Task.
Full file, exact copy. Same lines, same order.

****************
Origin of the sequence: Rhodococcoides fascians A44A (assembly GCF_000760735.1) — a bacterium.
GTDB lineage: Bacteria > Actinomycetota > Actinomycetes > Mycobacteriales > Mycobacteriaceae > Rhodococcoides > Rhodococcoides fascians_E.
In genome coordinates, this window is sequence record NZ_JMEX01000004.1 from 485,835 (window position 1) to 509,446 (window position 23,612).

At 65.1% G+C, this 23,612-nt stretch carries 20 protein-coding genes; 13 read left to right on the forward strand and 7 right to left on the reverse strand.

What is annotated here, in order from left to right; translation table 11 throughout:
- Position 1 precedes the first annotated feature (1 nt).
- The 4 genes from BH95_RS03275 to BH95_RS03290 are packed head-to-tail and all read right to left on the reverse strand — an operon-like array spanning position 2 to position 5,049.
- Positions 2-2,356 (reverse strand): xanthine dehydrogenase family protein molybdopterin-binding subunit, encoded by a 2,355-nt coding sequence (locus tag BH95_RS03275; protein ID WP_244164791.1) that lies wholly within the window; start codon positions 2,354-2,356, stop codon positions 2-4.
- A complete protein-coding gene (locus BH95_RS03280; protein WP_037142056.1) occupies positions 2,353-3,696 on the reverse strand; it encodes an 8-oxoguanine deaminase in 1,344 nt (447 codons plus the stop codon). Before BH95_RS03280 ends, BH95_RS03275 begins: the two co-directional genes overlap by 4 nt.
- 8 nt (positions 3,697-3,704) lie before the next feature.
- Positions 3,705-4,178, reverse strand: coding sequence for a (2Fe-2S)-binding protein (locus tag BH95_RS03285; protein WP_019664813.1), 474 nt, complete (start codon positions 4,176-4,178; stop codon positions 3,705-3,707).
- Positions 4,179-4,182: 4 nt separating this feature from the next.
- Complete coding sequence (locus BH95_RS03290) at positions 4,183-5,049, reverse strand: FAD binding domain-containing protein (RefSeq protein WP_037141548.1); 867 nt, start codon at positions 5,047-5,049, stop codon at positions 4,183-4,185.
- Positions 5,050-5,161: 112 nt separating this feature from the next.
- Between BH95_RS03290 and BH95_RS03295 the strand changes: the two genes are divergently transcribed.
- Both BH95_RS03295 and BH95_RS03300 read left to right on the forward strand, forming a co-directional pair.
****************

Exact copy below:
Origin of the sequence: Rhodococcoides fascians A44A (assembly GCF_000760735.1) — a bacterium.
GTDB lineage: Bacteria > Actinomycetota > Actinomycetes > Mycobacteriales > Mycobacteriaceae > Rhodococcoides > Rhodococcoides fascians_E.
In genome coordinates, this window is sequence record NZ_JMEX01000004.1 from 485,835 (window position 1) to 509,446 (window position 23,612).

At 65.1% G+C, this 23,612-nt stretch carries 20 protein-coding genes; 13 read left to right on the forward strand and 7 right to left on the reverse strand.

What is annotated here, in order from left to right; translation table 11 throughout:
- Position 1 precedes the first annotated feature (1 nt).
- The 4 genes from BH95_RS03275 to BH95_RS03290 are packed head-to-tail and all read right to left on the reverse strand — an operon-like array spanning position 2 to position 5,049.
- Positions 2-2,356 (reverse strand): xanthine dehydrogenase family protein molybdopterin-binding subunit, encoded by a 2,355-nt coding sequence (locus tag BH95_RS03275; protein ID WP_244164791.1) that lies wholly within the window; start codon positions 2,354-2,356, stop codon positions 2-4.
- A complete protein-coding gene (locus BH95_RS03280; protein WP_037142056.1) occupies positions 2,353-3,696 on the reverse strand; it encodes an 8-oxoguanine deaminase in 1,344 nt (447 codons plus the stop codon). Before BH95_RS03280 ends, BH95_RS03275 begins: the two co-directional genes overlap by 4 nt.
- 8 nt (positions 3,697-3,704) lie before the next feature.
- Positions 3,705-4,178, reverse strand: coding sequence for a (2Fe-2S)-binding protein (locus tag BH95_RS03285; protein WP_019664813.1), 474 nt, complete (start codon positions 4,176-4,178; stop codon positions 3,705-3,707).
- Positions 4,179-4,182: 4 nt separating this feature from the next.
- Complete coding sequence (locus BH95_RS03290) at positions 4,183-5,049, reverse strand: FAD binding domain-containing protein (RefSeq protein WP_037141548.1); 867 nt, start codon at positions 5,047-5,049, stop codon at positions 4,183-4,185.
- Positions 5,050-5,161: 112 nt separating this feature from the next.
- Between BH95_RS03290 and BH95_RS03295 the strand changes: the two genes are divergently transcribed.
- Both BH95_RS03295 and BH95_RS03300 read left to right on the forward strand, forming a co-directional pair.